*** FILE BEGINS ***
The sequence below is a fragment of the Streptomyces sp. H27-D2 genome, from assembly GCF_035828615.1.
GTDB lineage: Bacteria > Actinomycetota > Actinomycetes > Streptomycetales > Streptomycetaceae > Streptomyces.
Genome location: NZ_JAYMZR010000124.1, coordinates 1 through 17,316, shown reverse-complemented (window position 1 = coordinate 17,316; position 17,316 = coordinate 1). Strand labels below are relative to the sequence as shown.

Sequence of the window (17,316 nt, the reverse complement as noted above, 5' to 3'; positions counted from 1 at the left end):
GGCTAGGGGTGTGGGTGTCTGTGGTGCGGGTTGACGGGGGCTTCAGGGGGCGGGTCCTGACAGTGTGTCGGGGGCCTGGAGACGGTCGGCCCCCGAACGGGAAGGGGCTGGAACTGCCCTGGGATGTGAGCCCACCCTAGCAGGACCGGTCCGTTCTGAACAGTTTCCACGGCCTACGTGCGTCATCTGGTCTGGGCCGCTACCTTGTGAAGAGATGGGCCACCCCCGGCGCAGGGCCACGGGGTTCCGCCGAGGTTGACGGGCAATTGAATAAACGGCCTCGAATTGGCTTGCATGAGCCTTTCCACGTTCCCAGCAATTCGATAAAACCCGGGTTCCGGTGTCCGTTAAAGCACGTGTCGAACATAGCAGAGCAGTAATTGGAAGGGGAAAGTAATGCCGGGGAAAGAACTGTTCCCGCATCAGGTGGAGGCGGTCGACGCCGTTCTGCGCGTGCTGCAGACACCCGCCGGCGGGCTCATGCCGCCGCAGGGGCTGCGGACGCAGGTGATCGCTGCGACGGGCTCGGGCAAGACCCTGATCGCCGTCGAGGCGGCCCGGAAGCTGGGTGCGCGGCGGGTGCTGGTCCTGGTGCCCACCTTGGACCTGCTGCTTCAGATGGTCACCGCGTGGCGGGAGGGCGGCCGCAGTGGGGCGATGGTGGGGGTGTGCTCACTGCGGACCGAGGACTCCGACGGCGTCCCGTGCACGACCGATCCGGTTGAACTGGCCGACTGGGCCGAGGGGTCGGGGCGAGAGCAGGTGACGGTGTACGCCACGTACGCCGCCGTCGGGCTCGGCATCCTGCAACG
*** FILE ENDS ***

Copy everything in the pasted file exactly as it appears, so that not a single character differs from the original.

The sequence below is a fragment of the Streptomyces sp. H27-D2 genome, from assembly GCF_035828615.1.
GTDB lineage: Bacteria > Actinomycetota > Actinomycetes > Streptomycetales > Streptomycetaceae > Streptomyces.
Genome location: NZ_JAYMZR010000124.1, coordinates 1 through 17,316, shown reverse-complemented (window position 1 = coordinate 17,316; position 17,316 = coordinate 1). Strand labels below are relative to the sequence as shown.

Sequence of the window (17,316 nt, the reverse complement as noted above, 5' to 3'; positions counted from 1 at the left end):
GGCTAGGGGTGTGGGTGTCTGTGGTGCGGGTTGACGGGGGCTTCAGGGGGCGGGTCCTGACAGTGTGTCGGGGGCCTGGAGACGGTCGGCCCCCGAACGGGAAGGGGCTGGAACTGCCCTGGGATGTGAGCCCACCCTAGCAGGACCGGTCCGTTCTGAACAGTTTCCACGGCCTACGTGCGTCATCTGGTCTGGGCCGCTACCTTGTGAAGAGATGGGCCACCCCCGGCGCAGGGCCACGGGGTTCCGCCGAGGTTGACGGGCAATTGAATAAACGGCCTCGAATTGGCTTGCATGAGCCTTTCCACGTTCCCAGCAATTCGATAAAACCCGGGTTCCGGTGTCCGTTAAAGCACGTGTCGAACATAGCAGAGCAGTAATTGGAAGGGGAAAGTAATGCCGGGGAAAGAACTGTTCCCGCATCAGGTGGAGGCGGTCGACGCCGTTCTGCGCGTGCTGCAGACACCCGCCGGCGGGCTCATGCCGCCGCAGGGGCTGCGGACGCAGGTGATCGCTGCGACGGGCTCGGGCAAGACCCTGATCGCCGTCGAGGCGGCCCGGAAGCTGGGTGCGCGGCGGGTGCTGGTCCTGGTGCCCACCTTGGACCTGCTGCTTCAGATGGTCACCGCGTGGCGGGAGGGCGGCCGCAGTGGGGCGATGGTGGGGGTGTGCTCACTGCGGACCGAGGACTCCGACGGCGTCCCGTGCACGACCGATCCGGTTGAACTGGCCGACTGGGCCGAGGGGTCGGGGCGAGAGCAGGTGACGGTGTACGCCACGTACGCCGCCGTCGGGCTCGGCATCCTGCAACG